In an attempt to identify robust 'signature transcripts' that show a consistent response to anaerobiosis, the set of significantly responding genes in this dynamic study was compared with several datasets from glucose pulses and aerobic-to-anaerobic shift experiments (Fig. 6)[14, 20, 32]. 457 genes of the 607 genes up-regulated in this study were previously identified in two other glucose-induced studies. Sixty-seven of the 150 non-overlapping genes resided within the delayed response of cluster D, indicating that more than 70% of the genes within cluster D were not responding to glucose. Twenty of these 150 genes are also up-regulated in the aerobic-to-anaerobic shift study of Lai et al. and can therefore been seen as specifically anaerobiosis-responsive (Fig. 6). These 20 anaerobic genes are involved in cell wall maintenance (DAN/TIR genes and related glycolysations), in membrane composition (WSC4, DAL5 and FET4) and metabolism (HEM13, MET13, ARE1, AUS1 and NCP1). Interestingly, 17 of those 20 genes resided in cluster D, and 12 genes contained the Upc2-binding promoter element (TCGTTTA), which earlier was associated with about 1/3 of anaerobic genes [9]. Transcription factor Upc2 has been reported to be strictly regulated by heme and sterol levels [43]. The delayed response of the anaerobic genes was likely due to the almost complete absence of growth during the experiment, thus sterol levels may not have been depleted rapidly through dilution over newly formed cells. A similar comparison with the down-regulated genes in our study resulted in 46 commonly responding genes (Fig. 6). The majority of the anaerobic down-regulated genes had functions related to mitochondrial function or oxidative stress response, of which 13 genes contained a Hap1 or Hap2/3/4/5 binding element [36, 44]. Heme levels are likely to respond rapidly to the depletion of oxygen from the culture, consistent with the fast response of the anaerobically down-regulated genes.

Figure 6
figure 6

Specific anaerobic genes determined by comparison between different dynamic studies with a glucose up-shift or shift from aerobic to anaerobic. Up- or down-regulated genes of two different microarray studies with glucose pulses [14,32] were compared to the up-regulated genes within clusters A to D or to the down-regulated genes within clusters 1 to 6. The 150 up-regulated and 507 down-regulated genes not present in the previous glucose pulses [14,32] were compared with respectively 144 up-regulated and 201 down-regulated genes determined in the study of Lai et al. [20]. The heat maps represent the anaerobic specific genes given in fold change compared to time point zero.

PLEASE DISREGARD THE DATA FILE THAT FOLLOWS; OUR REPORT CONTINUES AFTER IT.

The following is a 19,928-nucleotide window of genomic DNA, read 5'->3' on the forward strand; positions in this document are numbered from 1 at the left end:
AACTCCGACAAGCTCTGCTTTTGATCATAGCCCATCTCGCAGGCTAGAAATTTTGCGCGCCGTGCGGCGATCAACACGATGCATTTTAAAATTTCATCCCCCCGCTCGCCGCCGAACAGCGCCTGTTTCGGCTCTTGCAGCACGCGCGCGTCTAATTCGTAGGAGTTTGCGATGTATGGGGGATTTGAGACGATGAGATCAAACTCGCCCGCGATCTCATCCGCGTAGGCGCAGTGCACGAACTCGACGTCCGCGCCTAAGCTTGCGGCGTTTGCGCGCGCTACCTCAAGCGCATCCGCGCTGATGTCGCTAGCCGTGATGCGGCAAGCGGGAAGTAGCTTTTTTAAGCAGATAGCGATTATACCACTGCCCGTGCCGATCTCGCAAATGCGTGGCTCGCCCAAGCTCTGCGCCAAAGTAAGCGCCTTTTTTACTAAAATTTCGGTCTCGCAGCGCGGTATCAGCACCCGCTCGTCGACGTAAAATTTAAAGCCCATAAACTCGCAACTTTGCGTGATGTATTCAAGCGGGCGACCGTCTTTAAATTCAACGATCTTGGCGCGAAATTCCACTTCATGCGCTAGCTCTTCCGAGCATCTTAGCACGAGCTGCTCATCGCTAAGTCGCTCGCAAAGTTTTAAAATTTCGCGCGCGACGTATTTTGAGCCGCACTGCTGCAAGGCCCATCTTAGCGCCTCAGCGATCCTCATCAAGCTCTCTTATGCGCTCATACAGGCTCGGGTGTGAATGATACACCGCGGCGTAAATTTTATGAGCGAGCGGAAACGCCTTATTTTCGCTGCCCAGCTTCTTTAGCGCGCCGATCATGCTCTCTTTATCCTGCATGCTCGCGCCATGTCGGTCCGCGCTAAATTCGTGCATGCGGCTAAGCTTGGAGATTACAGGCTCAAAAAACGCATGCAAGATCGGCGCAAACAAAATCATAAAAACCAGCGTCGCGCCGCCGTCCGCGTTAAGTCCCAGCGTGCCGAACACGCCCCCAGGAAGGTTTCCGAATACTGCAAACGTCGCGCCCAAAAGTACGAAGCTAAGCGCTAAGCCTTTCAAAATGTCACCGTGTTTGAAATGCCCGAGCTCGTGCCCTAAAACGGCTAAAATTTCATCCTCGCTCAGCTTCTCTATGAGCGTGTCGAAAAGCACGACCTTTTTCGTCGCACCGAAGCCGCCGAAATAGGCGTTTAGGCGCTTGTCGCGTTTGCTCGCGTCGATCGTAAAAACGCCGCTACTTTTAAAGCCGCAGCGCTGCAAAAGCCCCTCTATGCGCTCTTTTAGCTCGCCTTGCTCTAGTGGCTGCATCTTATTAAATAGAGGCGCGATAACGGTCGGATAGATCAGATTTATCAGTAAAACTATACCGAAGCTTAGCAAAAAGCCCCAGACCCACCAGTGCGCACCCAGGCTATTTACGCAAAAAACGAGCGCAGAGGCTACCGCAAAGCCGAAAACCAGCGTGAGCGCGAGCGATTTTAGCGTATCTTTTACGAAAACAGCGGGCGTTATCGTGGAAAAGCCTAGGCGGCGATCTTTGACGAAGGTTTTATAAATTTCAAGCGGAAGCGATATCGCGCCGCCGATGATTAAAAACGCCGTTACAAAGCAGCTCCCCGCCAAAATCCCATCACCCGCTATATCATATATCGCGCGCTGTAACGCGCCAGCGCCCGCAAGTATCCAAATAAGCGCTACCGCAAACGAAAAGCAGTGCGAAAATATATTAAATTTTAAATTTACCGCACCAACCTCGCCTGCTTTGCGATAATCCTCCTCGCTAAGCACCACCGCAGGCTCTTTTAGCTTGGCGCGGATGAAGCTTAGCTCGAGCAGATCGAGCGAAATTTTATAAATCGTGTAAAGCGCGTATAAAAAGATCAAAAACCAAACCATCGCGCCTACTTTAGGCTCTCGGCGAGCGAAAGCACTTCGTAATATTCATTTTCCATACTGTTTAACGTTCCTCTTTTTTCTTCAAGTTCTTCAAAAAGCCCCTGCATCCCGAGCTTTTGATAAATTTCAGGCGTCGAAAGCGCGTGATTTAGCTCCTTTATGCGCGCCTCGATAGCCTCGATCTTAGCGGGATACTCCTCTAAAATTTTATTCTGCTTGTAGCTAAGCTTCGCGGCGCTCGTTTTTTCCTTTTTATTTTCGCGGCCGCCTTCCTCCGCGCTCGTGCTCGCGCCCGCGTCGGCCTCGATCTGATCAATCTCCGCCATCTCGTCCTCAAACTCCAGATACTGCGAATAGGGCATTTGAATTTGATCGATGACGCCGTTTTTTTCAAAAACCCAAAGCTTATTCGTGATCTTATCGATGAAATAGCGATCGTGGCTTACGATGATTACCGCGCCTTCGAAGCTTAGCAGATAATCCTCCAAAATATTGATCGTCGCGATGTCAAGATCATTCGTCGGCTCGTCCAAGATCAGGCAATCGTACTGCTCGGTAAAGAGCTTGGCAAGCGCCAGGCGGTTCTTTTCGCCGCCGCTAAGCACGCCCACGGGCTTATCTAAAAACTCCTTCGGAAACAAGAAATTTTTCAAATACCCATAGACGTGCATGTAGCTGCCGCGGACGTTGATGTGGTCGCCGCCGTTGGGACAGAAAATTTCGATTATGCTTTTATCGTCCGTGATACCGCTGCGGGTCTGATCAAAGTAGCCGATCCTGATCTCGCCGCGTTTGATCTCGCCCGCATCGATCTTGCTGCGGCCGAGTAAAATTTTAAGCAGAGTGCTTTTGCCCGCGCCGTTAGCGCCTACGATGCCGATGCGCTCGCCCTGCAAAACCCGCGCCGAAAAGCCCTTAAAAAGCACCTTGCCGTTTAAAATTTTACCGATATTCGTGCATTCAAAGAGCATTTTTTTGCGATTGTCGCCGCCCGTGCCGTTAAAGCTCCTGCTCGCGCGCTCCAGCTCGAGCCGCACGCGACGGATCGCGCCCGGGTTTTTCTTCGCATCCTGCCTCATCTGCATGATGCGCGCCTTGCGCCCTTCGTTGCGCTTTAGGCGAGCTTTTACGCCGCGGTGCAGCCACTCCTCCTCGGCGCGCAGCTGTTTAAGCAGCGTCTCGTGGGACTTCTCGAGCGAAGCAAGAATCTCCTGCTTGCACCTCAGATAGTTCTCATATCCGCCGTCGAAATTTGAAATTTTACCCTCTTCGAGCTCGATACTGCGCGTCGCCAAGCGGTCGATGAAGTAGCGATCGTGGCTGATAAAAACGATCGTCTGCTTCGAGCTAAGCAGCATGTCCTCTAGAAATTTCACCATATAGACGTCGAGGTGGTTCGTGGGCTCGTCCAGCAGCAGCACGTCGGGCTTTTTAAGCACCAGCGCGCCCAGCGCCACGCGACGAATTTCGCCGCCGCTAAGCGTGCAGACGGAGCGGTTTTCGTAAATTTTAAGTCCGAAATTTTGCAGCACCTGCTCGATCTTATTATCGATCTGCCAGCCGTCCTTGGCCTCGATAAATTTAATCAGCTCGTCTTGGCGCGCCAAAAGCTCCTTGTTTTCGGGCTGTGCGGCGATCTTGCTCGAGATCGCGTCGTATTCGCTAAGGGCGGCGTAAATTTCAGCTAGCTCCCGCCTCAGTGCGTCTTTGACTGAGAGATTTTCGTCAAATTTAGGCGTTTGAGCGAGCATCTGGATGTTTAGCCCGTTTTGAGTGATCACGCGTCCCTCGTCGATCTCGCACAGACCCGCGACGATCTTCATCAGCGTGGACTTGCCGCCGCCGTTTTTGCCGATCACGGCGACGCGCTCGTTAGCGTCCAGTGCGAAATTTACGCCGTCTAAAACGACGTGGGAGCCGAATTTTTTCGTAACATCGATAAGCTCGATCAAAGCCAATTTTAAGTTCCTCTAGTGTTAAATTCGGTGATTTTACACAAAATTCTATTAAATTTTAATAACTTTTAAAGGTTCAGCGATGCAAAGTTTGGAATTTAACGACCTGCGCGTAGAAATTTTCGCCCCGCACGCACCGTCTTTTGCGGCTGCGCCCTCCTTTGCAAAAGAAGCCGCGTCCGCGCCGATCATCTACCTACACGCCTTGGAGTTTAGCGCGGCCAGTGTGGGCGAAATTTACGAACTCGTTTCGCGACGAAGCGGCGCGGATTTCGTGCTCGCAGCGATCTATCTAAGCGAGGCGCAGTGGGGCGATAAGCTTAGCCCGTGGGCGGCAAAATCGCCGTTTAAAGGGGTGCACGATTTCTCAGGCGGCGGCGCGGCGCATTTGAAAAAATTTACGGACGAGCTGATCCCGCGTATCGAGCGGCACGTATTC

The use of transcripts as a diagnostic tool for biotechnological applications has been proposed previously [8, 11, 45]. Based on steady-state cultivation experiments, a consistent response to anaerobiosis had been determined by analyzing aerobic and anaerobic chemostat cultures grown under different nutrient limitations (carbon-, nitrogen-, phosphorus-, and sulfur limitation), resulting in 65 anaerobically up-regulated and 90 down-regulated genes [11]. Surprisingly, only 14 up-regulated genes and 11 down-regulated genes were also found in both our dynamic study and the dynamic study of Lai et al.. Therefore, these can be seen as true "signature" transcripts for anaerobicity both within dynamic and steady state conditions (Table 3).

Table 3 "Signature" transcripts for anaerobicity within dynamic and steady conditions.


We have studied the induction of yeast fermentative capacity by switching a fully respiratory culture to fully fermentative conditions. The aerobic glucose-limited chemostat culture with a low specific growth rate became, as seen in the physiology measures, fully fermentative for the entire experiment due to a rapid depletion of oxygen and addition of a high glucose concentration (40 g·l-1). The shift caused a massive transcriptional reprogramming, where one third of all genes within the genome were transcribed differentially. Our study demonstrates that, despite the complexity of this multiple-input perturbation, the transcriptional responses could be categorized and biologically interpreted. This required clustering of genes that shared discernable time-dependent responses to the perturbation, followed by a systematic analysis of overrepresented gene categories and upstream regulatory elements. This approach revealed that this reprogramming of the transcriptome was mostly driven by relief from the glucose-limitation, exemplified by preparation for faster growth (induction of ribosomes, nucleotide biosynthesis and amino acids biosynthesis) and glucose repression of various metabolic pathways. Contrary to previous observations [9, 12], but as argued by Lai et al [20, 21], the apparent relief from stress clearly indicates that anaerobicity per se does not evoke a stress in yeast.

A recent study by our group [14] studied transcriptional responses in the first five min after a glucose pulse to aerobic, glucose limited chemostat cultures. While that study revealed important and virtually instantaneous transcriptional events after imposition of a relief from glucose limitation, the present study shows that transcriptional reprogramming continues well beyond this 5 min period. Interestingly, most responses changed character after the 30 minutes point. This is clearly illustrated by the difference between the expression pattern of genes encoding ribosomal proteins versus genes encoding components for ribosomal biogenesis. Therefore, we have used this experimental set-up for further studying molecular details governing the observed differences in the regulatory mechanisms of the various groups of genes (manuscript in preparation).